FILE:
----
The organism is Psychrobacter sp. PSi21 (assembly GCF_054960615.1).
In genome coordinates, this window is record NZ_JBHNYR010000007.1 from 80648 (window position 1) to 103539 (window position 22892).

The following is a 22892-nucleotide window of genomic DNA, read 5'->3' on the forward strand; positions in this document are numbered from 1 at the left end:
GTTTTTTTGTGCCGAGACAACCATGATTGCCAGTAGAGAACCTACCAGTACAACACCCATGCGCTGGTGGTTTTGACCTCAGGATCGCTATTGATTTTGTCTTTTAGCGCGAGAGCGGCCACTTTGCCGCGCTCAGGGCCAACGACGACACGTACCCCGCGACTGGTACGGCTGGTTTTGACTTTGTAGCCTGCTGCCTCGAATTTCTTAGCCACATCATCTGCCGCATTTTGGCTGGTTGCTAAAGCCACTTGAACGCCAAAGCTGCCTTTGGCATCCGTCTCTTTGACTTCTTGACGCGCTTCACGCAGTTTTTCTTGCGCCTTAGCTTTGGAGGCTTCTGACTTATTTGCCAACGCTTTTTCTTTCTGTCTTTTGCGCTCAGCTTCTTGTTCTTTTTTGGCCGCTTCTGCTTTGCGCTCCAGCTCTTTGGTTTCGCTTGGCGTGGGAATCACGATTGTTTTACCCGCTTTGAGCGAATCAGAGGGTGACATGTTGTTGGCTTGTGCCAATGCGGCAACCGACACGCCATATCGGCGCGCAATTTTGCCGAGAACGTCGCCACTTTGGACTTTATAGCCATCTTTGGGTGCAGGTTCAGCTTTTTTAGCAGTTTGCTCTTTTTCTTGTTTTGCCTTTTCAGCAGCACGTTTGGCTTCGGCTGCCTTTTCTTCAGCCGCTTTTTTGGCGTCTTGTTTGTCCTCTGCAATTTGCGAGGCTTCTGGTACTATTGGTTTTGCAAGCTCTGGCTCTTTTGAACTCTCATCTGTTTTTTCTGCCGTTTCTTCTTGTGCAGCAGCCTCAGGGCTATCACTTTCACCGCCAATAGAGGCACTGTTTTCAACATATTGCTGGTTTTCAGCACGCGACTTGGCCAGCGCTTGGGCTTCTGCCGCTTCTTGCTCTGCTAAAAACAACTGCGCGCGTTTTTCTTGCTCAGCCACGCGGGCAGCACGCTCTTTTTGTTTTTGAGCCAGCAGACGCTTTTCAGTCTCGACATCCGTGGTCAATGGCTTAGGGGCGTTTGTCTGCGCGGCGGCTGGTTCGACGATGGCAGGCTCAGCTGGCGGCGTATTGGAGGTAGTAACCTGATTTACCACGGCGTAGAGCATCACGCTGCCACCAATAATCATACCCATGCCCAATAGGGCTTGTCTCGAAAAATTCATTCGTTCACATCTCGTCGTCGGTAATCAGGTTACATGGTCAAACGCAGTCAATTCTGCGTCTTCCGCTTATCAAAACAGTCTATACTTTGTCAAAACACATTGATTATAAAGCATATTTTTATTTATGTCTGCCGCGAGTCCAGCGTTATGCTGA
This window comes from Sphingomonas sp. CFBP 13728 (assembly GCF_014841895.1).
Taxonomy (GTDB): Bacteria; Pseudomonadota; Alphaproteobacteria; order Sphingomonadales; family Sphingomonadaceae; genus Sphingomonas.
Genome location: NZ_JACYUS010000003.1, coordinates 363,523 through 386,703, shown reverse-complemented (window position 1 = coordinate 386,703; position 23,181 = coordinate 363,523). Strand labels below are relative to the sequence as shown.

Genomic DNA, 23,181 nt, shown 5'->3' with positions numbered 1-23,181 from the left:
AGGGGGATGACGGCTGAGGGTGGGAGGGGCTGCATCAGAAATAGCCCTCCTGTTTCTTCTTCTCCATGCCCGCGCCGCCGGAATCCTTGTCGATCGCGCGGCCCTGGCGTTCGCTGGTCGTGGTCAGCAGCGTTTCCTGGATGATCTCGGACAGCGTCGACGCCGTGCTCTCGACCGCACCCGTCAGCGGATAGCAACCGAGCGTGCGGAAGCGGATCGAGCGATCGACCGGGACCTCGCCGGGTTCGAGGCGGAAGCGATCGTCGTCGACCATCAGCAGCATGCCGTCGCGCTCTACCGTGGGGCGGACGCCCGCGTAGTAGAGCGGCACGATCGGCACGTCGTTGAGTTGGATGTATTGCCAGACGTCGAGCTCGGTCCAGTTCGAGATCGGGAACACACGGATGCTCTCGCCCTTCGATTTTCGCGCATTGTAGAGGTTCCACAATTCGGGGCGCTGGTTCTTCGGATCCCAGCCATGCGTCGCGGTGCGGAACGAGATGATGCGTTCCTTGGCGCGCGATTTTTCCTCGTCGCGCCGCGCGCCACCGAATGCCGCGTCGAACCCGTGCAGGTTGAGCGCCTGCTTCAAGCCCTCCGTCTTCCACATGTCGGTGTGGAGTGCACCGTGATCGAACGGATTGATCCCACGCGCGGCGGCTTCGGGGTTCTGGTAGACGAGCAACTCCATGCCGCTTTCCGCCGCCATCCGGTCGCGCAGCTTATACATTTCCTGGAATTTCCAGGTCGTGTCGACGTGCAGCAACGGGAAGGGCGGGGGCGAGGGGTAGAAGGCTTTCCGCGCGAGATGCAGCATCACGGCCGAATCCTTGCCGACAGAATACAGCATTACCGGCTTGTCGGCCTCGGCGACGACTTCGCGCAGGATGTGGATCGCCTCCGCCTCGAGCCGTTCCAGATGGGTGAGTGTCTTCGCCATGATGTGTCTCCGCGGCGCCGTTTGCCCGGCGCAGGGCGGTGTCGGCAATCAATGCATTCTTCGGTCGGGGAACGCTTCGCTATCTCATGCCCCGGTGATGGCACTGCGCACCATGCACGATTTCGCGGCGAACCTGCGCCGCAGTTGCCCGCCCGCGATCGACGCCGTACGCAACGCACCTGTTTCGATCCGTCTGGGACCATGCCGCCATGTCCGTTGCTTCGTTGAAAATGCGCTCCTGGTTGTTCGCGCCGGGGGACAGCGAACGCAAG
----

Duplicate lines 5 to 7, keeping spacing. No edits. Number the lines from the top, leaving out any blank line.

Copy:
This window comes from Sphingomonas sp. CFBP 13728 (assembly GCF_014841895.1).
Taxonomy (GTDB): Bacteria; Pseudomonadota; Alphaproteobacteria; order Sphingomonadales; family Sphingomonadaceae; genus Sphingomonas.
Genome location: NZ_JACYUS010000003.1, coordinates 363,523 through 386,703, shown reverse-complemented (window position 1 = coordinate 386,703; position 23,181 = coordinate 363,523). Strand labels below are relative to the sequence as shown.